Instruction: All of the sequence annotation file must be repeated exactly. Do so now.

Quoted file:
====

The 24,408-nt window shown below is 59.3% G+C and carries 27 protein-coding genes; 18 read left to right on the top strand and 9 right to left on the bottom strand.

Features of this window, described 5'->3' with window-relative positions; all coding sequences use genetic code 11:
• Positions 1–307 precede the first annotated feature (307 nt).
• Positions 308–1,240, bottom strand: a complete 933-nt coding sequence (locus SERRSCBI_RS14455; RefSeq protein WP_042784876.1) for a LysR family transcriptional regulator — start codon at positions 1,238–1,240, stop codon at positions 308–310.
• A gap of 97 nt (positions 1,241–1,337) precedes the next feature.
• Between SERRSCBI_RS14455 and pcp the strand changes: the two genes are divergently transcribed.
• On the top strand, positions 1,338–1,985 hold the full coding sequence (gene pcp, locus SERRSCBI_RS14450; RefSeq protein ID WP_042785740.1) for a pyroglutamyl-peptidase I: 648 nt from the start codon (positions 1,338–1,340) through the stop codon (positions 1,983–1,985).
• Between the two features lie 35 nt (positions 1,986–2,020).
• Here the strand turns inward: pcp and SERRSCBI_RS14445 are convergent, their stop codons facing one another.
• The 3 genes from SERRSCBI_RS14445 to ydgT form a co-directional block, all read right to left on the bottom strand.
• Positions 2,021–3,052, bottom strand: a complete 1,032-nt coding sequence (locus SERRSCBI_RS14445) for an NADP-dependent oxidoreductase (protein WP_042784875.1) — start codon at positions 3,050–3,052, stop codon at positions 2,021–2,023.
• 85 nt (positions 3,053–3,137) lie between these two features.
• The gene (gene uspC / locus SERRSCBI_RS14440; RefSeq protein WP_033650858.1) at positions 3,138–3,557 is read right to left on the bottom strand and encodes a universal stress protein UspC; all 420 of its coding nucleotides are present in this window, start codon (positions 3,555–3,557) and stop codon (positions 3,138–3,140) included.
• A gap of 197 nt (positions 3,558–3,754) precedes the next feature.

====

The 24,408-nt window shown below is 59.3% G+C and carries 27 protein-coding genes; 18 read left to right on the top strand and 9 right to left on the bottom strand.

Features of this window, described 5'->3' with window-relative positions; all coding sequences use genetic code 11:
• Positions 1–307 precede the first annotated feature (307 nt).
• Positions 308–1,240, bottom strand: a complete 933-nt coding sequence (locus SERRSCBI_RS14455; RefSeq protein WP_042784876.1) for a LysR family transcriptional regulator — start codon at positions 1,238–1,240, stop codon at positions 308–310.
• A gap of 97 nt (positions 1,241–1,337) precedes the next feature.
• Between SERRSCBI_RS14455 and pcp the strand changes: the two genes are divergently transcribed.
• On the top strand, positions 1,338–1,985 hold the full coding sequence (gene pcp, locus SERRSCBI_RS14450; RefSeq protein ID WP_042785740.1) for a pyroglutamyl-peptidase I: 648 nt from the start codon (positions 1,338–1,340) through the stop codon (positions 1,983–1,985).
• Between the two features lie 35 nt (positions 1,986–2,020).
• Here the strand turns inward: pcp and SERRSCBI_RS14445 are convergent, their stop codons facing one another.
• The 3 genes from SERRSCBI_RS14445 to ydgT form a co-directional block, all read right to left on the bottom strand.
• Positions 2,021–3,052, bottom strand: a complete 1,032-nt coding sequence (locus SERRSCBI_RS14445) for an NADP-dependent oxidoreductase (protein WP_042784875.1) — start codon at positions 3,050–3,052, stop codon at positions 2,021–2,023.
• 85 nt (positions 3,053–3,137) lie between these two features.
• The gene (gene uspC / locus SERRSCBI_RS14440; RefSeq protein WP_033650858.1) at positions 3,138–3,557 is read right to left on the bottom strand and encodes a universal stress protein UspC; all 420 of its coding nucleotides are present in this window, start codon (positions 3,555–3,557) and stop codon (positions 3,138–3,140) included.
• A gap of 197 nt (positions 3,558–3,754) precedes the next feature.